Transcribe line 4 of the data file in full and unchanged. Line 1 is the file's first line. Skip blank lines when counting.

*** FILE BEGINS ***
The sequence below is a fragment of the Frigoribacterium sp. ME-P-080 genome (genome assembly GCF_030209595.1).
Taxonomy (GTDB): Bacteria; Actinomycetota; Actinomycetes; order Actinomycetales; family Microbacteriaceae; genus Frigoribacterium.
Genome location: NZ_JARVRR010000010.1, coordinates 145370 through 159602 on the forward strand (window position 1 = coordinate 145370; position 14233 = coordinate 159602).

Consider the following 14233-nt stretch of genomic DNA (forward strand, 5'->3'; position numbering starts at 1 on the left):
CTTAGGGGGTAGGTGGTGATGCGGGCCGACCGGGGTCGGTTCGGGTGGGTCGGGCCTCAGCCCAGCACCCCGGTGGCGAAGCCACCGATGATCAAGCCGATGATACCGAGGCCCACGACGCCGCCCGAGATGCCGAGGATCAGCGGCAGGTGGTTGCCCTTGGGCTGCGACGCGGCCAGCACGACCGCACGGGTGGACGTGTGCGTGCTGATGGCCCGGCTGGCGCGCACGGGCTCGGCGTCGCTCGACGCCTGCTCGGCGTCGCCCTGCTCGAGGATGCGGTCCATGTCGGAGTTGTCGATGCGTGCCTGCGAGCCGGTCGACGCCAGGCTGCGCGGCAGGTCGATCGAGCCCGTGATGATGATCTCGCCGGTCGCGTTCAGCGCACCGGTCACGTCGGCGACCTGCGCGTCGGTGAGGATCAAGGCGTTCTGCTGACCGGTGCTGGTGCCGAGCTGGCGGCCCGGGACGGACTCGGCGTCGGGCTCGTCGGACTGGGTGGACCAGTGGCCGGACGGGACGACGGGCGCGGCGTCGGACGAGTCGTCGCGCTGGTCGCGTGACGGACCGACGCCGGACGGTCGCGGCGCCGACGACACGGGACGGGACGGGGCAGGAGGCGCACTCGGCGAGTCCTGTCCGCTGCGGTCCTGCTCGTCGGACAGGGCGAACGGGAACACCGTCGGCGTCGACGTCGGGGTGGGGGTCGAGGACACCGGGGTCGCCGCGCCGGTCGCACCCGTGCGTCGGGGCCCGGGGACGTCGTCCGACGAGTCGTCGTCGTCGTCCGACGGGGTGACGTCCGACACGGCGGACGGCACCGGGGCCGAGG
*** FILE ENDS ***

Consider the following 14233-nt stretch of genomic DNA (forward strand, 5'->3'; position numbering starts at 1 on the left):